He ceased speaking, his head bent forward upon his hands. It was indeed a serious situation into which a too generous heart had betrayed him. Nearly all his fortune had descended to him in cash on deposit, and payable either to my order or to his. He had therefore saved nothing for himself that had been available for the satisfaction of his good impulses. Instead of displeasing me, however, as he feared, his action only increased my love for him, if that were possible.

"Do not let these things trouble you, Rayel," I said. "We shall find no difficulty, I think, in earning money enough for our needs. I cannot see you shut yourself away from the world: you have yet an important work to do among men. You are now morbidly sensitive to the misery that surrounds us, but you will feel it less keenly as it grows more familiar."

"You do not understand me, Kendric," said he, starting from his chair, and pacing restlessly up and down the room. "I cannot deceive you any longer. In begging you to leave me, it is your own happiness I am thinking of. Please go as soon as possible," he pleaded, laying his hand gently upon my shoulder. "Take her with you, and let me stay."

My heart seemed suddenly to have stopped beating.

"My God, Rayel!" I exclaimed. "Are we both in love with the same woman?"

"No, Kendric, no," he said quickly, taking my hand. "I do not mean that. I would not permit myself to love her, knowing that you love her also."

"What, then, do you mean?" I asked.

"That there is danger," he answered huskily, sinking into a chair. "I am a fool not to have thought of it long ago!"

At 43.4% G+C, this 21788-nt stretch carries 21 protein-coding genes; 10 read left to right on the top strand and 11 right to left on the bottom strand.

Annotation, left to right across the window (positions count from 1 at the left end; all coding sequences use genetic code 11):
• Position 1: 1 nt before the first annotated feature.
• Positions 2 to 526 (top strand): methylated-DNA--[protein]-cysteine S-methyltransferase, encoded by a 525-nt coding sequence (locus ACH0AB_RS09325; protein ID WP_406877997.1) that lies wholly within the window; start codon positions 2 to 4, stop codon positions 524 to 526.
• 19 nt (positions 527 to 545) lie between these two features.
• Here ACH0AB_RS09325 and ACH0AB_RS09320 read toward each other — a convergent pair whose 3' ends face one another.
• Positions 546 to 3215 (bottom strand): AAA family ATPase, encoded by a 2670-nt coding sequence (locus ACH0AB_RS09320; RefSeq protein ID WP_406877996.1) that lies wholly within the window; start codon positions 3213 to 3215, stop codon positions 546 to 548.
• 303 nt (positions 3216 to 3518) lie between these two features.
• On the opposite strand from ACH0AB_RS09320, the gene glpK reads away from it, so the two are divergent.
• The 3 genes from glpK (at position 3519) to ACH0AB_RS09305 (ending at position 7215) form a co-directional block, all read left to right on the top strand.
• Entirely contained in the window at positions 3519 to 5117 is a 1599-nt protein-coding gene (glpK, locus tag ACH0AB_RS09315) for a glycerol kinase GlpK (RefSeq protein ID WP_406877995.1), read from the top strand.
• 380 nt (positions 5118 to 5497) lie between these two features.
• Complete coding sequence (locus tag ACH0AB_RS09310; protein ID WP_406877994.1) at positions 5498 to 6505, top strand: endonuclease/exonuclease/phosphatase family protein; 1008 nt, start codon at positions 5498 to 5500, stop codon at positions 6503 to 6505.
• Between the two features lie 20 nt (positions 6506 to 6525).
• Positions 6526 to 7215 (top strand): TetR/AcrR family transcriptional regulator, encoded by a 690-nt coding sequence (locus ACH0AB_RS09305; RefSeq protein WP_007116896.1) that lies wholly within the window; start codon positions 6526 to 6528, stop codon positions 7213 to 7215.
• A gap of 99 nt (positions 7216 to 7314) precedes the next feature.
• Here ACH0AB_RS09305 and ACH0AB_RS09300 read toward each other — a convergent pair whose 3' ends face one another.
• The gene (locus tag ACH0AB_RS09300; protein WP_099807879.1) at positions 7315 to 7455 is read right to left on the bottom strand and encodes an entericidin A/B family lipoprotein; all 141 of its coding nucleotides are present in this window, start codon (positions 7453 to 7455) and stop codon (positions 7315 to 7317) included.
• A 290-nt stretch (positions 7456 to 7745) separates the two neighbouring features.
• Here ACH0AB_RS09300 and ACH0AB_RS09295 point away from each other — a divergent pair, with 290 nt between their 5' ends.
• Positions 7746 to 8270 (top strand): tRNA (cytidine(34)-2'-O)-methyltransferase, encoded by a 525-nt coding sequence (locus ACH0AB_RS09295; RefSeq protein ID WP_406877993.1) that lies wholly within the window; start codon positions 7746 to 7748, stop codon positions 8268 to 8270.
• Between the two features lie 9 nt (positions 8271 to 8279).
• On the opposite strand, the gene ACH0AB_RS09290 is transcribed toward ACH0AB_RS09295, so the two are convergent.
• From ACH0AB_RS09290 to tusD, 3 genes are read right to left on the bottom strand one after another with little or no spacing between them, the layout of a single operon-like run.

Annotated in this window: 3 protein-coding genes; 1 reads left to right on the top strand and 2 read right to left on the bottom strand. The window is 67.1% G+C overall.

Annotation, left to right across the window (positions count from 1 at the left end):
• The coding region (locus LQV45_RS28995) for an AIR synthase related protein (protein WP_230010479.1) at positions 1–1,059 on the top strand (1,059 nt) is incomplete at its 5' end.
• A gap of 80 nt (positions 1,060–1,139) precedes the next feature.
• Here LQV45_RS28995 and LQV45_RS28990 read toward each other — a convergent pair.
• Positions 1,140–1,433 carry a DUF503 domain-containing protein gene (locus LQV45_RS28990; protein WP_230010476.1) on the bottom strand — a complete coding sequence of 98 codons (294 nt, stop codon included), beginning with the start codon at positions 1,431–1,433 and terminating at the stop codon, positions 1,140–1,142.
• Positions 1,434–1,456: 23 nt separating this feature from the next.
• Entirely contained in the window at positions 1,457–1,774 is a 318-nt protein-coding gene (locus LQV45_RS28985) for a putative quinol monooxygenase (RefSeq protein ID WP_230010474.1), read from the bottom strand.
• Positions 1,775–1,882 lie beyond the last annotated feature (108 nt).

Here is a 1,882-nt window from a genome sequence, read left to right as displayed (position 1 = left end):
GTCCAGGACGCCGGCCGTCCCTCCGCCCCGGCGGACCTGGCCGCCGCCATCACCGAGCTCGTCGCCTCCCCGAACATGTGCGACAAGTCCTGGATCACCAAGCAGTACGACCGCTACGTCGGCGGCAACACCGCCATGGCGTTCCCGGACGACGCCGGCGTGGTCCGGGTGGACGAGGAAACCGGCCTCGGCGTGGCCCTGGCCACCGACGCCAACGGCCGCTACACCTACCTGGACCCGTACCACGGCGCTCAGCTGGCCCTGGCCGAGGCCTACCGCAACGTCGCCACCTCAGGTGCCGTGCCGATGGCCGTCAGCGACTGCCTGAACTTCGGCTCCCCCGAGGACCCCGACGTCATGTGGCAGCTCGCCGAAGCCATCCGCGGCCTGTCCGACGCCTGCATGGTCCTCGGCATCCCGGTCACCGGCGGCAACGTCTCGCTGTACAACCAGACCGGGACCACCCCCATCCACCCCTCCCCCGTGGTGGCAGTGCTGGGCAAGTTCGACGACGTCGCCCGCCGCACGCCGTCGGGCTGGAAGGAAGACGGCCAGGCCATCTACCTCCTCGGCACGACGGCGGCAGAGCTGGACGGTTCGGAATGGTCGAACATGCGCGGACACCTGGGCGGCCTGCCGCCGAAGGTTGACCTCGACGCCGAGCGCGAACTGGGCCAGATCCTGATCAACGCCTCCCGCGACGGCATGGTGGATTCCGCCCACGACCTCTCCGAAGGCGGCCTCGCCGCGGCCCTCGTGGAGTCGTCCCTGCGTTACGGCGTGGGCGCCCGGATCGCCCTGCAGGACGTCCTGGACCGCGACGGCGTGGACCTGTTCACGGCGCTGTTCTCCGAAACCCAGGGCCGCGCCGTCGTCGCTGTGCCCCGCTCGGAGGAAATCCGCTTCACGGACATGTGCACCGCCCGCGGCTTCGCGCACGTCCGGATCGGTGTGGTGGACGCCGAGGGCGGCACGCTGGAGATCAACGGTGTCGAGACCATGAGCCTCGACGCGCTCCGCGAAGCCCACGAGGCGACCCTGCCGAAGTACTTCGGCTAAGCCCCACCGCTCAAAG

His words seemed to sting me, and for a moment I could not speak.

"You know what is in her heart, Rayel," I said presently. "Tell me, is it false, or is she, as I have thought, a pure and noble woman?"

"She is pure and worthy of your love," he answered. "Her life has been much exposed to temptation, but her character has been greater than any temptation. When she began to go with me among the poor I did not know what love was. I had never felt the power of it, nor did I think of the danger to all of us. When at last it came upon me, and I saw what it meant, I resolved not to see Hester again until God had given me strength to subdue that passion. For days my heart was near breaking. When you asked me to tell you what made me sad, I had not the courage to do it. Then I told you a lie. I did the very thing which I have so much condemned in others. This trouble has taught me to comprehend and to pity the frailty of men. I look forward with fear and dread for my own sake.. I shall be safe in my father's house. I must go back, but, before I go, forgive me. Tell me that you do not despise me."

As he ceased speaking he laid his hand upon my shoulder and peered into my face with a frightened and appealing look.

"Despise you!" I repeated. "No. You are dearer to me now than ever. What you have told me will bring us closer to each other, if we consider it wisely. As yet there is no pledge between Hester and myself, save the assurance given by unuttered thoughts. Her heart is free. I have no right to claim it. If she loves you I shall wish you both much joy."

"That will not be necessary, Kendric. I had rather die than know that I had come between you. I cannot even risk the danger of it. I must leave you to-morrow."

"Under no circumstances will I consent to that. My promise to your father and my duty to you forbid it. To go back now would be cowardly and unworthy of you. With my help and guidance you can do great things. We must face the world with stout hearts. As to this trouble, let us concern ourselves about it as little as possible. I believe that whatever may be best for all will happen if we but wait with patience."

Rayel made no answer, and for some moments we both sat looking at the glowing embers in silence.

"I shall obey your wish," he said presently; "I cannot do otherwise. I am like a child, and must look to you for instruction in all things. Perhaps there will come a time when I can repay you."

"It will be a pleasure for me to help you as I would a brother, and you will owe me no gratitude for it," I said.

We sat discussing our plans for the future until near midnight. When we went to bed at last, Rayel looked happier than I had seen him before since my recovery at the hospital.

When I awoke it was near midday. I went to call Rayel and found that he was gone. _